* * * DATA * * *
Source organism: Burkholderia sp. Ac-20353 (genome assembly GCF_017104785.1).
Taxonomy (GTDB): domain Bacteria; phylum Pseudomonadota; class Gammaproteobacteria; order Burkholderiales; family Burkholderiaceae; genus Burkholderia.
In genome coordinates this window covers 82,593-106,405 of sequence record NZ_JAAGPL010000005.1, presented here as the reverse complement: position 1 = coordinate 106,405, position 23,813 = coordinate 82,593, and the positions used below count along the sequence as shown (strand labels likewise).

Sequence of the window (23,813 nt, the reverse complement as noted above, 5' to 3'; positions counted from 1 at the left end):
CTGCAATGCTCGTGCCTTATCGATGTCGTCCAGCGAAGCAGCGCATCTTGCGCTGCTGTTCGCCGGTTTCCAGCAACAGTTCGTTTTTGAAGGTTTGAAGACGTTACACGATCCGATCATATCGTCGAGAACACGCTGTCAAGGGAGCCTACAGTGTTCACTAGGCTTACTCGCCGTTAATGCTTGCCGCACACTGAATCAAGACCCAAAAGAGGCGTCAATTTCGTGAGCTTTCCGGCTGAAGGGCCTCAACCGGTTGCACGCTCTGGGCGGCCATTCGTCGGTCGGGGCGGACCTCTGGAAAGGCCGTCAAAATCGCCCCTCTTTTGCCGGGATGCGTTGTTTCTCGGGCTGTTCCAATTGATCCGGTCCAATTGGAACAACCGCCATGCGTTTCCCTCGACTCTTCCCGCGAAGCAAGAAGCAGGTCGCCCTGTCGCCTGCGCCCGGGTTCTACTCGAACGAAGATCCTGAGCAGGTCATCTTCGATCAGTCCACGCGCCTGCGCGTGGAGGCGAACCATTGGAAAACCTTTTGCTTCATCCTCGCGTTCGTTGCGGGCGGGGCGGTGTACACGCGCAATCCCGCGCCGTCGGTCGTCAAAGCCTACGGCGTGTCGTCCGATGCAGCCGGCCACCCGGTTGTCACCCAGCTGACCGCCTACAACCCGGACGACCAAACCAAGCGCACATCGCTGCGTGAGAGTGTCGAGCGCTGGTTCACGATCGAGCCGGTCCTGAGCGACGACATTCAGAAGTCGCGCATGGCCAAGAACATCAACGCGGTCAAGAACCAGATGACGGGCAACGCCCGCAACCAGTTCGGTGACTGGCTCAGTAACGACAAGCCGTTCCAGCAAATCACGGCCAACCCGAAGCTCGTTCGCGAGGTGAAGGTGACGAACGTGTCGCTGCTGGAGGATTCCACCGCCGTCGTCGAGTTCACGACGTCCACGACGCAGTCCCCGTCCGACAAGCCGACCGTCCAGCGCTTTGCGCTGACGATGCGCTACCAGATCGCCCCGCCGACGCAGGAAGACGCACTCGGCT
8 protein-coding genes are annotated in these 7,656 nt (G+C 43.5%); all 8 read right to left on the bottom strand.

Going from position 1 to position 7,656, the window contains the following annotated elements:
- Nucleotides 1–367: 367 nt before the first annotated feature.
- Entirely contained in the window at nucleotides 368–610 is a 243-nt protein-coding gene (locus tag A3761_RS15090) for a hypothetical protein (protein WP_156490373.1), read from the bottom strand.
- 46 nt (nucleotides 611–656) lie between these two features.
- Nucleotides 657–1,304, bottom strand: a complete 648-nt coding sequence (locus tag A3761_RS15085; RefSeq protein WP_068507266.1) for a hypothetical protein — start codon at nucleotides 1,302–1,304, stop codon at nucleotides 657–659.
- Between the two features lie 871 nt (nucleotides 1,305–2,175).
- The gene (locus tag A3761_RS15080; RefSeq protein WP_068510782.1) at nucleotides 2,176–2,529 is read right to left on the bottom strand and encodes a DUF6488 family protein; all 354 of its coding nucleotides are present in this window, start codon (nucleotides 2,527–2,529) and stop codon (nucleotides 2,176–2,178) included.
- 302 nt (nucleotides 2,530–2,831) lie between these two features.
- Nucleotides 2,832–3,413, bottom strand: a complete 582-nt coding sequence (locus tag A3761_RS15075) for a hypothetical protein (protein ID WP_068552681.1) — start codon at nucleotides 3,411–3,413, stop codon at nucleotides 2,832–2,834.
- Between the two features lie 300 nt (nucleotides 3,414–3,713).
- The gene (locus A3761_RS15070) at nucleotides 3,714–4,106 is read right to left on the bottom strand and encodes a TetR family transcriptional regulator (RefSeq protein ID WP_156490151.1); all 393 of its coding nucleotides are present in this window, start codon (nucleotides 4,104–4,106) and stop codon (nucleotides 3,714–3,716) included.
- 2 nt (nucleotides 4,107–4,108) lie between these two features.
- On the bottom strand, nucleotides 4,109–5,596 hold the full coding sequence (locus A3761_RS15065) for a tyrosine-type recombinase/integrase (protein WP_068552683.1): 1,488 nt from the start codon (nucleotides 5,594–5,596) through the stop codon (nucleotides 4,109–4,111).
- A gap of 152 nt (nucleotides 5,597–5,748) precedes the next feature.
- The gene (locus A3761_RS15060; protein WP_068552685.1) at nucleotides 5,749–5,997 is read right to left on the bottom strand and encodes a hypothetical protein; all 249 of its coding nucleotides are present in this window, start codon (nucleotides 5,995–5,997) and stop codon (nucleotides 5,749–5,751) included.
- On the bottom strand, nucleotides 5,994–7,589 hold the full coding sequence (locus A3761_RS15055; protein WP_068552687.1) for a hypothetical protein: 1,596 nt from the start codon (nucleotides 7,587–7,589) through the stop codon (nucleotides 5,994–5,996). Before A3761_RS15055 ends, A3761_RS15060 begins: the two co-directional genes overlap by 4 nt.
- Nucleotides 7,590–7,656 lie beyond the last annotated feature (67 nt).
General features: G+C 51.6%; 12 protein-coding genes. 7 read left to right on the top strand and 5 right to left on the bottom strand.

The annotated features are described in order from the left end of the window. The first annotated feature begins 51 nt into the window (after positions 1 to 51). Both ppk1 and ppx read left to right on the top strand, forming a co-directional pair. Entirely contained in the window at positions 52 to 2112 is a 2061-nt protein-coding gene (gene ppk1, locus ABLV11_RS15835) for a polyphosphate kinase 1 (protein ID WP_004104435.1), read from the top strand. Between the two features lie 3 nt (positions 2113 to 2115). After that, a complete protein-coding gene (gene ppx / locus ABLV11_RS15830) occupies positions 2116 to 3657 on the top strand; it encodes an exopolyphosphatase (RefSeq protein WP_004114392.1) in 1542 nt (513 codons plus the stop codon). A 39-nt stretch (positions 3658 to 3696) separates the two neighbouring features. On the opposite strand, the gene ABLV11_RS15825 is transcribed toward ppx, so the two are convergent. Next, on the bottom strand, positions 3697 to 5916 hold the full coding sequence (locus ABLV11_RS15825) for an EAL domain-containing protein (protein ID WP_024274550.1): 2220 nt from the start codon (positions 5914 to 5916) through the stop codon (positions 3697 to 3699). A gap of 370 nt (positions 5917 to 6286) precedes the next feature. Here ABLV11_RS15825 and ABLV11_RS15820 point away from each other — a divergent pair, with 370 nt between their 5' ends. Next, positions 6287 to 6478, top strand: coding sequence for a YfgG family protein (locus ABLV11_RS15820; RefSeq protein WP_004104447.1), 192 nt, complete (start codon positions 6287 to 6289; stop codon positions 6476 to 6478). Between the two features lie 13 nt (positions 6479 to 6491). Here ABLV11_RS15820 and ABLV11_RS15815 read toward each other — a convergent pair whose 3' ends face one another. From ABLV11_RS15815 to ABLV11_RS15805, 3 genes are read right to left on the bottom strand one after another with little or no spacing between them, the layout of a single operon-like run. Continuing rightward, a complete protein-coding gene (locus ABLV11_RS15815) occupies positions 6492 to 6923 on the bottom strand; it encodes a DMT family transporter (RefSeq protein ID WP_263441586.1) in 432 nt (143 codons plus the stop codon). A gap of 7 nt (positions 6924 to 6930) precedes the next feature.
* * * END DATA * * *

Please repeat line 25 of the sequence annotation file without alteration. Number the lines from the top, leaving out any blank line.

The annotated features are described in order from the left end of the window. The first annotated feature begins 51 nt into the window (after positions 1 to 51). Both ppk1 and ppx read left to right on the top strand, forming a co-directional pair. Entirely contained in the window at positions 52 to 2112 is a 2061-nt protein-coding gene (gene ppk1, locus ABLV11_RS15835) for a polyphosphate kinase 1 (protein ID WP_004104435.1), read from the top strand. Between the two features lie 3 nt (positions 2113 to 2115). After that, a complete protein-coding gene (gene ppx / locus ABLV11_RS15830) occupies positions 2116 to 3657 on the top strand; it encodes an exopolyphosphatase (RefSeq protein WP_004114392.1) in 1542 nt (513 codons plus the stop codon). A 39-nt stretch (positions 3658 to 3696) separates the two neighbouring features. On the opposite strand, the gene ABLV11_RS15825 is transcribed toward ppx, so the two are convergent. Next, on the bottom strand, positions 3697 to 5916 hold the full coding sequence (locus ABLV11_RS15825) for an EAL domain-containing protein (protein ID WP_024274550.1): 2220 nt from the start codon (positions 5914 to 5916) through the stop codon (positions 3697 to 3699). A gap of 370 nt (positions 5917 to 6286) precedes the next feature. Here ABLV11_RS15825 and ABLV11_RS15820 point away from each other — a divergent pair, with 370 nt between their 5' ends. Next, positions 6287 to 6478, top strand: coding sequence for a YfgG family protein (locus ABLV11_RS15820; RefSeq protein WP_004104447.1), 192 nt, complete (start codon positions 6287 to 6289; stop codon positions 6476 to 6478). Between the two features lie 13 nt (positions 6479 to 6491). Here ABLV11_RS15820 and ABLV11_RS15815 read toward each other — a convergent pair whose 3' ends face one another. From ABLV11_RS15815 to ABLV11_RS15805, 3 genes are read right to left on the bottom strand one after another with little or no spacing between them, the layout of a single operon-like run. Continuing rightward, a complete protein-coding gene (locus ABLV11_RS15815) occupies positions 6492 to 6923 on the bottom strand; it encodes a DMT family transporter (RefSeq protein ID WP_263441586.1) in 432 nt (143 codons plus the stop codon). A gap of 7 nt (positions 6924 to 6930) precedes the next feature.